Free to chat of impotent husbands
And not quite forgotten lovers,
Sharing dreams with old or new friends
And confiding desperation,
Baring souls and unburdening hearts,
Then leave relaxed and laughing,
Promising to lunch again soon,
Freed from the pain of no one knowing.
Free to boast of the money they’ve made
Or will take soon—or the women,
Displaying how strong and controlled they are
And unafraid of competition,
Sharing triumphs and hiding themselves,
Then leave with a handshake and “See you around,”
Bleeding silently within themselves,
Bearing the pain of no one knowing. (Poet James Kavanaugh)
So many men think they have friends but they don’t really. Why is it that men cannot or will not have intimate friends?
It’s not something we address in our churches these days. Oh there are men’s retreats and ministries that call us to become “real men.” They talk about community but they don’t teach us how to be friends with other men. Yes they will talk about women as the beauty or “the other” but the theme of friendship is conspicuous by its absence.
I’ll listen to men talk about their jobs and hobbies but often it sounds like a competition for power and status.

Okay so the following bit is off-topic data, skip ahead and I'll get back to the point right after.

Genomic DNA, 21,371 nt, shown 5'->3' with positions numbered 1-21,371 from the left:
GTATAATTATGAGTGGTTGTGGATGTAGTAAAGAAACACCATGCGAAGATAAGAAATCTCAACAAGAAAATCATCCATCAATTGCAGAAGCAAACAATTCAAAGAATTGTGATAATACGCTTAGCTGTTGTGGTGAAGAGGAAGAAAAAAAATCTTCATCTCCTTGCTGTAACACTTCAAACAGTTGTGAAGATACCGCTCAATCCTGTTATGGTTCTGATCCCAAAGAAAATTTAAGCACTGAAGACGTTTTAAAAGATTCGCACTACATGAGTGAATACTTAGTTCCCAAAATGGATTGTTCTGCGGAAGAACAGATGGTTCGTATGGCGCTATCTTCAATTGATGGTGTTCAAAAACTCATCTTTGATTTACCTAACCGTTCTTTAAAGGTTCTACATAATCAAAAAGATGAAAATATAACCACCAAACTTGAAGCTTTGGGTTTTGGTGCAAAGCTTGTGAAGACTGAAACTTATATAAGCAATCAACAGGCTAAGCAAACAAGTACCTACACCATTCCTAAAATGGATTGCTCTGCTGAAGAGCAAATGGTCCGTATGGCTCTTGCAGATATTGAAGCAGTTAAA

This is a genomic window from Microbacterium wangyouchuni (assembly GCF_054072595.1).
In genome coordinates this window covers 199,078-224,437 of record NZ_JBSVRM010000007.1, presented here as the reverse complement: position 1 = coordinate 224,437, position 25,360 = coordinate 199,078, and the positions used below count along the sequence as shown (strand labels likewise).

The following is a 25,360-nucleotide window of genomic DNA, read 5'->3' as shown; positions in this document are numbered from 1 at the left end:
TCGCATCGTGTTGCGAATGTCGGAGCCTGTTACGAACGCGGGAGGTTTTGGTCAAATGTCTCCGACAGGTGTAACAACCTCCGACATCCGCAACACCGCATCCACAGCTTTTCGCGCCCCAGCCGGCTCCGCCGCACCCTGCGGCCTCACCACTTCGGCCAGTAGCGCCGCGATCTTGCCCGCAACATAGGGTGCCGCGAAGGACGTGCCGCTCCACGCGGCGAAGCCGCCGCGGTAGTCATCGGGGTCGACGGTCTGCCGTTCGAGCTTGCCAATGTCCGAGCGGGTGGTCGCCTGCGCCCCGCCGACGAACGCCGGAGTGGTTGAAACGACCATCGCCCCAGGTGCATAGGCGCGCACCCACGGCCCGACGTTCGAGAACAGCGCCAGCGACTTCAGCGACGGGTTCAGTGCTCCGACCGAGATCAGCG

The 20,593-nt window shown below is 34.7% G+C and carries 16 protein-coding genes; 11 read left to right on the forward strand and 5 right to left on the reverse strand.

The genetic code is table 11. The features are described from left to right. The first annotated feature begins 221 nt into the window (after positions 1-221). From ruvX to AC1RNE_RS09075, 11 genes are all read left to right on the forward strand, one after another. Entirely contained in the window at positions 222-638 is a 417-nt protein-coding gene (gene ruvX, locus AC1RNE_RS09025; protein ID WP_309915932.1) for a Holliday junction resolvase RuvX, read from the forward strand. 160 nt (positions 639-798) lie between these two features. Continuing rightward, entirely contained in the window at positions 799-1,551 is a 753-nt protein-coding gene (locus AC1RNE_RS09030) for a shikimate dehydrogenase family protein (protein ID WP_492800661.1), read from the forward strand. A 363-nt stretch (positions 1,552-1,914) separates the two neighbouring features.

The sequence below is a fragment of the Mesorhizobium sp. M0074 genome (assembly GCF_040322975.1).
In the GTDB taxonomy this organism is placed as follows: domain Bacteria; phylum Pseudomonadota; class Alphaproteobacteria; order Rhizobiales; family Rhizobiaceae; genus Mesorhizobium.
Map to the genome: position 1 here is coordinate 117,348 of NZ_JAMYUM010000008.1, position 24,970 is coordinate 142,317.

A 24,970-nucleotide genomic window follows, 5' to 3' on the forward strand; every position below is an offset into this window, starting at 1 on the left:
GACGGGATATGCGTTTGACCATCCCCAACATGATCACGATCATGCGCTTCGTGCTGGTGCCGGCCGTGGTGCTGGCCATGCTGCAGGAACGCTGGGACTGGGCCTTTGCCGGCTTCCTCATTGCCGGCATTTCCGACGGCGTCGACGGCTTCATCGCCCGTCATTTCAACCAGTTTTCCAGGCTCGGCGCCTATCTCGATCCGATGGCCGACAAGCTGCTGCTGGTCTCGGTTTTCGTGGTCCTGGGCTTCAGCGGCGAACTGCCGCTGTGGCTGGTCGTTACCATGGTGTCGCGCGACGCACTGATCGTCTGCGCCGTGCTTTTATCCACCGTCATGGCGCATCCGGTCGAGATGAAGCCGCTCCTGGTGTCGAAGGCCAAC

Is there one man that you totally trust and honestly confide in?
The fear of self-disclosure is pervasive in our society. So our “work friend” or “golf buddy,” and so forth characterize our “friendships.”
If we honestly think about it most of us are more self-disclosing to women than other men. So we look to women to be interpreters of our friendships and interior lives.
Ask yourself, “Did your father have a difficult time disclosing himself emotionally and being vulnerable with you?”
We are men that seem to handle our lives with an activity and achievement style, we handle others with a style of dominance and submission, and we handle our minds with a style that prizes logic and cool level headedness. None of these characteristics is particularly conducive to nurturing the capacities for intimacy and friendship.